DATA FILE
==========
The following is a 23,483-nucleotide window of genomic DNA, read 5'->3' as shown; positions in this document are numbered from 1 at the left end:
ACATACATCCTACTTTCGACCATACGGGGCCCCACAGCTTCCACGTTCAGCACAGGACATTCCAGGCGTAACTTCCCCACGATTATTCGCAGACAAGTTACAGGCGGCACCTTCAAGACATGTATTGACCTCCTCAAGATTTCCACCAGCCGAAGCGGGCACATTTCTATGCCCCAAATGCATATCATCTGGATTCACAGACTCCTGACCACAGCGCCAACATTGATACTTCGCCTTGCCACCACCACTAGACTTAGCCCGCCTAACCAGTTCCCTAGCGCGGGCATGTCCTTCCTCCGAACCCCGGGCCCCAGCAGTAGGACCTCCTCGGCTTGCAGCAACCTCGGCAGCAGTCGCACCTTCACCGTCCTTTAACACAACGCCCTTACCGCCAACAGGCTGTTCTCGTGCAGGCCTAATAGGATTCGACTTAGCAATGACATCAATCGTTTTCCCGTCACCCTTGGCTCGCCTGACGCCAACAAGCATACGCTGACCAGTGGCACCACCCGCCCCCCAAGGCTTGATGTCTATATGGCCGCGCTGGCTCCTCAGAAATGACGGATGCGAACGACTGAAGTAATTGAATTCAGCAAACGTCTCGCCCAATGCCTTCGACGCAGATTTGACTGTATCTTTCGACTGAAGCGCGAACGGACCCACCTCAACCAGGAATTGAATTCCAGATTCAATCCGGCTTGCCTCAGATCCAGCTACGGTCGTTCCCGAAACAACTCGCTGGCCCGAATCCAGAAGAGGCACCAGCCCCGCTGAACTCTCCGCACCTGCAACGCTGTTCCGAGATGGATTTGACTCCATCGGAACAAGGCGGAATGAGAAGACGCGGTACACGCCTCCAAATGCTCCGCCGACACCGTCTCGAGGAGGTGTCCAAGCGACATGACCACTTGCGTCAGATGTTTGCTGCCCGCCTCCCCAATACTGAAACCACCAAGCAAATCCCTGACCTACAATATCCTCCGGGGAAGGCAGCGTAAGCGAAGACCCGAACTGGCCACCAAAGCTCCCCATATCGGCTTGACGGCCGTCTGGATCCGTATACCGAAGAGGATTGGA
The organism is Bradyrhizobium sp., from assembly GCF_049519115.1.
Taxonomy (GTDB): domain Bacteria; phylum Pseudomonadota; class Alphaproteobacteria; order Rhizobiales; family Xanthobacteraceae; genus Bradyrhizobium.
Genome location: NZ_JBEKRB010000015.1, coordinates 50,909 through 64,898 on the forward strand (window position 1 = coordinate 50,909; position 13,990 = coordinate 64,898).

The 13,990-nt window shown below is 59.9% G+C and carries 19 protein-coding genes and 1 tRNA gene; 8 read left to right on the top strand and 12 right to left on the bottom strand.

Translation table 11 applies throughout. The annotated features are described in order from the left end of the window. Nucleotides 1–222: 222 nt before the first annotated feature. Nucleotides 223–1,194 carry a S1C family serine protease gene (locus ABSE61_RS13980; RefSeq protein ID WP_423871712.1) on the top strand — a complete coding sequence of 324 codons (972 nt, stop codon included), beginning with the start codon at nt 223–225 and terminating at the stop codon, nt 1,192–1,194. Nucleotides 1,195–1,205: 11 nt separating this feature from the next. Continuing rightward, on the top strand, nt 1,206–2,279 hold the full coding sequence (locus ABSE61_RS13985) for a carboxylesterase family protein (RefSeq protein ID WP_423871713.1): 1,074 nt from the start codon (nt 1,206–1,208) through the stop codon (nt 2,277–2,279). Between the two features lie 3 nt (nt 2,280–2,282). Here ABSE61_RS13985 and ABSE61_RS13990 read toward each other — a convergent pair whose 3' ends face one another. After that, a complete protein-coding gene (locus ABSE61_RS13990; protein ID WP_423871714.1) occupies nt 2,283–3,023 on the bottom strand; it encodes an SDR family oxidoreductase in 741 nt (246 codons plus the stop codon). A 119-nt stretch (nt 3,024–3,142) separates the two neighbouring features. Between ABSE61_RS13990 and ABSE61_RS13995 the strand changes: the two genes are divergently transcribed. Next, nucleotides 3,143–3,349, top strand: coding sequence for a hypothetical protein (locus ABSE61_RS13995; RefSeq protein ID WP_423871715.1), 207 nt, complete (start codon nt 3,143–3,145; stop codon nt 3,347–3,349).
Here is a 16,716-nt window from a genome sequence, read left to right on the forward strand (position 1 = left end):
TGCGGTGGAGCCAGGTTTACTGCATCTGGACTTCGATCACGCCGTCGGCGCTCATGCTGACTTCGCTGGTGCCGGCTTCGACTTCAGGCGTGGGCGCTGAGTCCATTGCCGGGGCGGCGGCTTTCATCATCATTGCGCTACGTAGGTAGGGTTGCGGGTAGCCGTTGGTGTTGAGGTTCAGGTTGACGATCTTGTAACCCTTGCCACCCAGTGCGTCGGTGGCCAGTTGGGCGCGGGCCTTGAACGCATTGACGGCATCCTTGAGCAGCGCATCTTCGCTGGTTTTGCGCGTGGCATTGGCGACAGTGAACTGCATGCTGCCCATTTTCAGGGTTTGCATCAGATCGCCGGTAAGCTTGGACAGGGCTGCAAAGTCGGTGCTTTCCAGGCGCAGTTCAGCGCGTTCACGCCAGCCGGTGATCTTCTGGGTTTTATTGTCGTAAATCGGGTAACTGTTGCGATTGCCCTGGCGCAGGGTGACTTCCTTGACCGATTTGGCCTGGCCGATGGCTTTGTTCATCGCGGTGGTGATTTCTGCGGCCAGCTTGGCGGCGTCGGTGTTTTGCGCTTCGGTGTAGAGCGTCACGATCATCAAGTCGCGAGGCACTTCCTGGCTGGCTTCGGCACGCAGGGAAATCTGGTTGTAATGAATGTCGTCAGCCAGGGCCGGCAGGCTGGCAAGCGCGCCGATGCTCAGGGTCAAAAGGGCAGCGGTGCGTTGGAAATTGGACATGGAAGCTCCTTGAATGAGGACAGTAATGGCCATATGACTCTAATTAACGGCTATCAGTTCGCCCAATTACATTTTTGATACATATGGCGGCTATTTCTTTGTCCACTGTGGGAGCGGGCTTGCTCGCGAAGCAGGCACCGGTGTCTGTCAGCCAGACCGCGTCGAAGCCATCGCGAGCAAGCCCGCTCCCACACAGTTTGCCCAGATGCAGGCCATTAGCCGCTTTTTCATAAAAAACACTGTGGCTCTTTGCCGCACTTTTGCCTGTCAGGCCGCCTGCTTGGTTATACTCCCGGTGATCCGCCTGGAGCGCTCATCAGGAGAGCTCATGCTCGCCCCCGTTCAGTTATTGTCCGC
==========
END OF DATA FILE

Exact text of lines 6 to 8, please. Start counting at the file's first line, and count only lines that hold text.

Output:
The 13,990-nt window shown below is 59.9% G+C and carries 19 protein-coding genes and 1 tRNA gene; 8 read left to right on the top strand and 12 right to left on the bottom strand.

Translation table 11 applies throughout. The annotated features are described in order from the left end of the window. Nucleotides 1–222: 222 nt before the first annotated feature. Nucleotides 223–1,194 carry a S1C family serine protease gene (locus ABSE61_RS13980; RefSeq protein ID WP_423871712.1) on the top strand — a complete coding sequence of 324 codons (972 nt, stop codon included), beginning with the start codon at nt 223–225 and terminating at the stop codon, nt 1,192–1,194. Nucleotides 1,195–1,205: 11 nt separating this feature from the next. Continuing rightward, on the top strand, nt 1,206–2,279 hold the full coding sequence (locus ABSE61_RS13985) for a carboxylesterase family protein (RefSeq protein ID WP_423871713.1): 1,074 nt from the start codon (nt 1,206–1,208) through the stop codon (nt 2,277–2,279). Between the two features lie 3 nt (nt 2,280–2,282). Here ABSE61_RS13985 and ABSE61_RS13990 read toward each other — a convergent pair whose 3' ends face one another. After that, a complete protein-coding gene (locus ABSE61_RS13990; protein ID WP_423871714.1) occupies nt 2,283–3,023 on the bottom strand; it encodes an SDR family oxidoreductase in 741 nt (246 codons plus the stop codon). A 119-nt stretch (nt 3,024–3,142) separates the two neighbouring features. Between ABSE61_RS13990 and ABSE61_RS13995 the strand changes: the two genes are divergently transcribed. Next, nucleotides 3,143–3,349, top strand: coding sequence for a hypothetical protein (locus ABSE61_RS13995; RefSeq protein ID WP_423871715.1), 207 nt, complete (start codon nt 3,143–3,145; stop codon nt 3,347–3,349).
Here is a 16,716-nt window from a genome sequence, read left to right on the forward strand (position 1 = left end):